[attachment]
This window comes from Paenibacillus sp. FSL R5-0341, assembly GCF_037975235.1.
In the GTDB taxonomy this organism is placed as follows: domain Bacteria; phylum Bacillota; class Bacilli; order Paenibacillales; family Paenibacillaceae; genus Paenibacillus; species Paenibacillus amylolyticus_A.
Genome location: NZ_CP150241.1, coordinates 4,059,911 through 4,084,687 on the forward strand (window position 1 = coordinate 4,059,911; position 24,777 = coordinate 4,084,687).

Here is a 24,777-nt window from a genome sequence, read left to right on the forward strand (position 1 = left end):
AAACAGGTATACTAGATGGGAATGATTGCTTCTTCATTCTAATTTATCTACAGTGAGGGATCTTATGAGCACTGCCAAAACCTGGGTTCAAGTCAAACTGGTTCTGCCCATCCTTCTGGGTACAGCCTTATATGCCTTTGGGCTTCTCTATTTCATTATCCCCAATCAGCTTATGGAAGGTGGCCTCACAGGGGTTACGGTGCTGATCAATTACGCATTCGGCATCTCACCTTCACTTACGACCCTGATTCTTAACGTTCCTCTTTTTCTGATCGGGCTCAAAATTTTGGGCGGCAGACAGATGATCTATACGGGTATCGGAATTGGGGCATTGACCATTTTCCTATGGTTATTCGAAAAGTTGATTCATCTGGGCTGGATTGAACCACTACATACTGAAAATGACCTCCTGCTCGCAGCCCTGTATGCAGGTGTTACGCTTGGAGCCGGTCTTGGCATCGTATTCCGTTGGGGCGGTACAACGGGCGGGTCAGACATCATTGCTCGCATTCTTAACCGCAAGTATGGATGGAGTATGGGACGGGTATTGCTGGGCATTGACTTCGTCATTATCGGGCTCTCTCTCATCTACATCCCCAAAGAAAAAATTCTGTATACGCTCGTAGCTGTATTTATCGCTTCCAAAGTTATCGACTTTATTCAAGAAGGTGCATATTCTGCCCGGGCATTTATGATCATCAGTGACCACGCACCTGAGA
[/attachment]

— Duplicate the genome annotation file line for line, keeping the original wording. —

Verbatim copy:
This window comes from Paenibacillus sp. FSL R5-0341, assembly GCF_037975235.1.
In the GTDB taxonomy this organism is placed as follows: domain Bacteria; phylum Bacillota; class Bacilli; order Paenibacillales; family Paenibacillaceae; genus Paenibacillus; species Paenibacillus amylolyticus_A.
Genome location: NZ_CP150241.1, coordinates 4,059,911 through 4,084,687 on the forward strand (window position 1 = coordinate 4,059,911; position 24,777 = coordinate 4,084,687).

Here is a 24,777-nt window from a genome sequence, read left to right on the forward strand (position 1 = left end):
AAACAGGTATACTAGATGGGAATGATTGCTTCTTCATTCTAATTTATCTACAGTGAGGGATCTTATGAGCACTGCCAAAACCTGGGTTCAAGTCAAACTGGTTCTGCCCATCCTTCTGGGTACAGCCTTATATGCCTTTGGGCTTCTCTATTTCATTATCCCCAATCAGCTTATGGAAGGTGGCCTCACAGGGGTTACGGTGCTGATCAATTACGCATTCGGCATCTCACCTTCACTTACGACCCTGATTCTTAACGTTCCTCTTTTTCTGATCGGGCTCAAAATTTTGGGCGGCAGACAGATGATCTATACGGGTATCGGAATTGGGGCATTGACCATTTTCCTATGGTTATTCGAAAAGTTGATTCATCTGGGCTGGATTGAACCACTACATACTGAAAATGACCTCCTGCTCGCAGCCCTGTATGCAGGTGTTACGCTTGGAGCCGGTCTTGGCATCGTATTCCGTTGGGGCGGTACAACGGGCGGGTCAGACATCATTGCTCGCATTCTTAACCGCAAGTATGGATGGAGTATGGGACGGGTATTGCTGGGCATTGACTTCGTCATTATCGGGCTCTCTCTCATCTACATCCCCAAAGAAAAAATTCTGTATACGCTCGTAGCTGTATTTATCGCTTCCAAAGTTATCGACTTTATTCAAGAAGGTGCATATTCTGCCCGGGCATTTATGATCATCAGTGACCACGCACCTGAGA